Q. Having shared the camera with Toshiaki Karasawa, what are your thoughts on this experience?
A. He is someone I really look up to, and it’s an honor to play as his buddy on the show. I’m very inspired every day, and I’m learning a lot. Even when talking about just everyday stuff, you can tell he has a firm philosophy on life and always has his eyes and ears open. He listens to what a lot of different people say and he has insights into so many things. I hope I’m (as good) an actor when I get to be his age, even though we might differ in the roles we play.
Q. When asked about his impression of you, Toshiaki said he always remembers you as always eating sausages…
A. Yeah…(laughs) I snack a lot and have a thing for sweets, but he is always watching what he eats and thinking about his health. The show takes a lot of time to film, and now there’s going to be a movie. One day onset I saw Toshiaki eating sausages made from chicken tenders that had only protein, no fat. I asked him what they were, and he gave me one. I thought they were pretty good, so now I buy them by the box and eat them for meals during shooting/filming.
Q. Even when the cameras aren’t rolling, do you and Toshiaki still have the kind of “senpai/kohai” buddy-buddy relationship that you guys have in the show?
A. Ryota’s role has seen a bit of a makeover from last year. Although he still respects Kyogoku, the script has Ryota talking on a less formal level with him. Kyogoku had been asleep for 30 years and so, mentally, they’re the same age. So, although it feels strange to speak informally with Toshiaki, I’m having fun.
Q. Are there any ways in which you think Nozomi Sasaki and Yui are alike?
A. Nozomi is solid and dependable, just like Yui. She just has that sort of… air, or appeal, or persuasiveness that screams “She is a heroine!”. I really feel like nobody could pull it off like she does. I’m also constantly thinking about what a beautiful woman Ryota is going out with (laughs). Her father is Ryota’s partner, so it’s a complex situation. Because of the force of Kyogoku’s personality and because of Yui’s strength in being able to say she has two fathers (one is Kyogoku, and the other is the man that married her mother while Kyogoku was in a 30 year long coma), there is no tension between Ryota and Kyogoku. Nozomi and Yui both have a character with inner fortitude.
Q.What do you yourself have in common with Ryota?
A. What we have in common? Probably nothing. I am a pretty private person who doesn’t want to hang out with people much (laughs) when I’m not on the set. Ryota has a much easier way in conversation. But he is always high-energy and can just talk for long periods of time. Sometimes I think that, in my personal life, when I’m talking with Toshiaki, for example, I just naturally start speaking a lot faster because I’m playing Ryota’s character. I went out to eat with Toshiaki the other day, and he brought along a friend. The friend told me that, compared to when he first met me, I had started talking more like Toshiaki talks. That just happened unconsciously.
Q. Do you have any memories made in Asia?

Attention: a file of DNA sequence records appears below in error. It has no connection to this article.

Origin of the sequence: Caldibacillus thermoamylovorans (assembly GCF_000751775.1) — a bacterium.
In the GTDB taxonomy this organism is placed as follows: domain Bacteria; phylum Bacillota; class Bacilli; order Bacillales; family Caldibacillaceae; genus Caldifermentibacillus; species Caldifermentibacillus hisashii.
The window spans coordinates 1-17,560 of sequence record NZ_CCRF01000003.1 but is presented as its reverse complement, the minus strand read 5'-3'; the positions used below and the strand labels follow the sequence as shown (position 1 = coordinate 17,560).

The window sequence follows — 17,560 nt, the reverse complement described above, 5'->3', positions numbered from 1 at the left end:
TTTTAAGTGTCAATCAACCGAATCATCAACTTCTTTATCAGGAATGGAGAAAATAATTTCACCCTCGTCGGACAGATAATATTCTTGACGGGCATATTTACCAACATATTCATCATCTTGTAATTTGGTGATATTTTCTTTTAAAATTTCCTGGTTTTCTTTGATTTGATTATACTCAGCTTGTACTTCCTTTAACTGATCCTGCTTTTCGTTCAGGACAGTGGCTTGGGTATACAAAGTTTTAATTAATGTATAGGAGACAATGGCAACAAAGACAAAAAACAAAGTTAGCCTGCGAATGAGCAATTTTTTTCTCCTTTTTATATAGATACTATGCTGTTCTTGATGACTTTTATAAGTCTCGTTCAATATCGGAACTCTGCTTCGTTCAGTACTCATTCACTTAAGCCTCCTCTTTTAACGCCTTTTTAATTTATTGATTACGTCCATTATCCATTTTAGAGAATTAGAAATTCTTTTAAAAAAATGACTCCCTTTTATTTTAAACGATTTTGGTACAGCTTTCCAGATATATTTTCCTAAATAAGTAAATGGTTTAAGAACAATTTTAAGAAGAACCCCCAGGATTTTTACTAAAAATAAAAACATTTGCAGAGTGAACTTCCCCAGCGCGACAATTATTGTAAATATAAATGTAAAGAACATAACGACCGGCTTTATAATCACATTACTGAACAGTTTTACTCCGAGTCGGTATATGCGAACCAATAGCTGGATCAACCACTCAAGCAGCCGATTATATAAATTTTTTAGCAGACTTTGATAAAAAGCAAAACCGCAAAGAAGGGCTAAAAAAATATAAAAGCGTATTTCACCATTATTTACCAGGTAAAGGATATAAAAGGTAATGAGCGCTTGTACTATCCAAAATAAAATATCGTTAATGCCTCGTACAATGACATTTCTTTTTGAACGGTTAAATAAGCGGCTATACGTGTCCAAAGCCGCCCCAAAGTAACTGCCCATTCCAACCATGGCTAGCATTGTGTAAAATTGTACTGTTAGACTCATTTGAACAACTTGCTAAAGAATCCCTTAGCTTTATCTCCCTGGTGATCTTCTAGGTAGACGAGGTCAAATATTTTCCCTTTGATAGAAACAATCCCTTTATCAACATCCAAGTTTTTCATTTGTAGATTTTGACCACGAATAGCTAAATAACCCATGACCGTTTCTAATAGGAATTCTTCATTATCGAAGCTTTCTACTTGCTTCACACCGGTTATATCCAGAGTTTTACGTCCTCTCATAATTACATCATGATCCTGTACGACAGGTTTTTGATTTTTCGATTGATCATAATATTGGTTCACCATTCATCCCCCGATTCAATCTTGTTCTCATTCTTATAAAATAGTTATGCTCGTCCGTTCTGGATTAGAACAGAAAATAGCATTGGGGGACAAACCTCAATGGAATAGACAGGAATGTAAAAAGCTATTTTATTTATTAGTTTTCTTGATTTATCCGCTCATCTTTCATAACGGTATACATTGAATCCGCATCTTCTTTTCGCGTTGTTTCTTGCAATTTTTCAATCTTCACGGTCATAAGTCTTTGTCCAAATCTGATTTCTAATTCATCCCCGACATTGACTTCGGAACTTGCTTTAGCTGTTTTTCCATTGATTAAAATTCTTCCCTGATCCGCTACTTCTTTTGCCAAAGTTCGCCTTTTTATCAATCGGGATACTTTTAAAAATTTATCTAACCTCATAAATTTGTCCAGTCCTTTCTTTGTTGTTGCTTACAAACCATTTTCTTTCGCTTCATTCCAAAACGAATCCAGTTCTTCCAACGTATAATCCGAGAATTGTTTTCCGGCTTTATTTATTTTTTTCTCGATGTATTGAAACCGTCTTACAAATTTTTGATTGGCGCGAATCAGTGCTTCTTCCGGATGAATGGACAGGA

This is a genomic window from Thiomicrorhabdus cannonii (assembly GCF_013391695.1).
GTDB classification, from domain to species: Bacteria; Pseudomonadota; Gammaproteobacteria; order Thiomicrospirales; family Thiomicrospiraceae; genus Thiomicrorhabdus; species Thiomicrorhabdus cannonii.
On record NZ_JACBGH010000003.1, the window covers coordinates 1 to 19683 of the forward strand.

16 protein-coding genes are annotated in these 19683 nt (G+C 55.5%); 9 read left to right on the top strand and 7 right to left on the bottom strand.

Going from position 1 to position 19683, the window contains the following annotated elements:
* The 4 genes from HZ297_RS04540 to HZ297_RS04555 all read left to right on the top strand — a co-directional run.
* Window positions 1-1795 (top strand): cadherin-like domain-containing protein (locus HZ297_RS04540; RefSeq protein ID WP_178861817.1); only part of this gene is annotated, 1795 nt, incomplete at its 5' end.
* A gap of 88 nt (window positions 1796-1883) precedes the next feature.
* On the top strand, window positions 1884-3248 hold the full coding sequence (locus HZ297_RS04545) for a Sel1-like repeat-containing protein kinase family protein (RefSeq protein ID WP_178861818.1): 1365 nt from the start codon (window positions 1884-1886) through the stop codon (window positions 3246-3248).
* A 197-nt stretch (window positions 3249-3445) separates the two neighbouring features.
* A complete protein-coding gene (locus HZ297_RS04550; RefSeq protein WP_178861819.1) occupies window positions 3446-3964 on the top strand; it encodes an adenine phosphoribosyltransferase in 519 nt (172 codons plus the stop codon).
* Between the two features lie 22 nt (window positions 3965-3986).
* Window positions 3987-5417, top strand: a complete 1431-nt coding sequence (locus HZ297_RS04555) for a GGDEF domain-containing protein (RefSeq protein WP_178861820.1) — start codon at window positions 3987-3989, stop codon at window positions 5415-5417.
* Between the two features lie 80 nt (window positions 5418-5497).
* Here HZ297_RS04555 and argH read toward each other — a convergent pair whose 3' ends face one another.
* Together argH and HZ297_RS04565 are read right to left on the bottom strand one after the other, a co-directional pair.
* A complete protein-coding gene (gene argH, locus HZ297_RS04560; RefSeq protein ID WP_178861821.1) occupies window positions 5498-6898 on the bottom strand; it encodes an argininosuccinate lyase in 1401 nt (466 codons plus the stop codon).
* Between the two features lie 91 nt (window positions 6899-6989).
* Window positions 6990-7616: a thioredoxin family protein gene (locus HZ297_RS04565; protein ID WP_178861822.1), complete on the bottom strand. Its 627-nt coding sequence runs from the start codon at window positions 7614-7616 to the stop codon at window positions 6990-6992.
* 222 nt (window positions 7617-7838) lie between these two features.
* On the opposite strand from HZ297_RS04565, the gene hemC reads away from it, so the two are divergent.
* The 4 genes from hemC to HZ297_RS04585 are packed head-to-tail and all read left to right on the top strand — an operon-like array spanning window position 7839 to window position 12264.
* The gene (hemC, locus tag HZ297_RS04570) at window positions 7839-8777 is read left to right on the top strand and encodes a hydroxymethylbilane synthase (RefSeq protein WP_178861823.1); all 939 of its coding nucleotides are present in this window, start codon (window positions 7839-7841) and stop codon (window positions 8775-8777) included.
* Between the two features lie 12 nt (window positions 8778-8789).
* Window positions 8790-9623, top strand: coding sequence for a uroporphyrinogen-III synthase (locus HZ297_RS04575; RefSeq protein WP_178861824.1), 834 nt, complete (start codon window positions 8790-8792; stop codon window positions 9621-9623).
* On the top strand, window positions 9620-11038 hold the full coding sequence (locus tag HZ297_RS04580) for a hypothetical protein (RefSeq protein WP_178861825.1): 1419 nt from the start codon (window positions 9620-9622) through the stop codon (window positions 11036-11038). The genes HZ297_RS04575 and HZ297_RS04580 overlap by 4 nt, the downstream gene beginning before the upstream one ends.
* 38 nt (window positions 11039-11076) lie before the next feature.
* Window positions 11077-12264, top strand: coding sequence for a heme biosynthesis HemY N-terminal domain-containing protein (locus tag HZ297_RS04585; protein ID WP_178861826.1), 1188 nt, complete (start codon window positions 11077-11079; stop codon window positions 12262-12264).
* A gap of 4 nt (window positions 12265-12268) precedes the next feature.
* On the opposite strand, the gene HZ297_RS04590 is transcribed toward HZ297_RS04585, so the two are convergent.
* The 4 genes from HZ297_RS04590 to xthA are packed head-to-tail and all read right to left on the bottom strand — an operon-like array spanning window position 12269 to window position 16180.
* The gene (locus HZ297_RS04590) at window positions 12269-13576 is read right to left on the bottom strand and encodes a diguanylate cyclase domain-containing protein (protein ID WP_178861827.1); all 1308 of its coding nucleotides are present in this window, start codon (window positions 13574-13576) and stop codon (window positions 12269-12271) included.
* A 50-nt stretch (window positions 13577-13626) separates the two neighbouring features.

A. I’ve never been overseas except for work, which has taken me to Cambodia and Myanmar. That’s the extent of my travels in Asia. I did movie work in Cambodia, and Myanmar I went to for advertising work. Cambodia was my first trip outside of Japan, and I got my first passport to go there. I thought to myself, “so this is what it’s like outside of Japan!”; I had never traveled outside of Japan and, immediately after arriving at the airport, I felt how different the city was from Japan’s cities.
Q. Did you do any sightseeing?
I was over there for two weeks and went to the capital city of Phnom Penh and Siem Reap, which is where Angkor Wat is located. Siem Reap is a city that’s great for tourists. My hotel was really fancy. They had an amazingly deep pool where all the actors would go swimming after work. It was also a lot of fun negotiating with people, like with the tuk-tuk drivers. I can’t speak English, so it was like “Go and back — how much?” It was a really great experience. I ate a lot of different foods. Frogs and ant furikake (a seasoning usually sprinkled over rice). The frog was prepared like chicken wings. I was pretty acclimated after a couple weeks. It was sad to leave at the end. The movie focused on real stuff, so my time over there all felt real to me.
For those of you in select regions of Asia (Hong Kong, Singapore, Cambodia, Indonesia, and Thailand) you’ll be able to catch new episodes of “The Last Cop 2” every Saturday 7.30pm/ 6.30pm(JKT/BKK) on GEM TV, new episodes air the same week as the original air date in Japan.
GEM TV features first-run and exclusive dramas, comedies and variety entertainment shows from Japan as well as other Asian territories including China, Hong Kong and Taiwan. This includes selected prime time dramas on the same day and within the same week of their broadcast in Japan. GEM also recently made history by airing Nippon TV’s music festival ‘THE MUSIC DAY’ LIVE, and for simulcasting the Japanese drama series ‘Guard Center 24’ at the same time as Japan. Helping spread Japan’s entertainment scene to a global audience? yes yes yes! If you live in the mentioned regions above check out their official website on how to get GEM.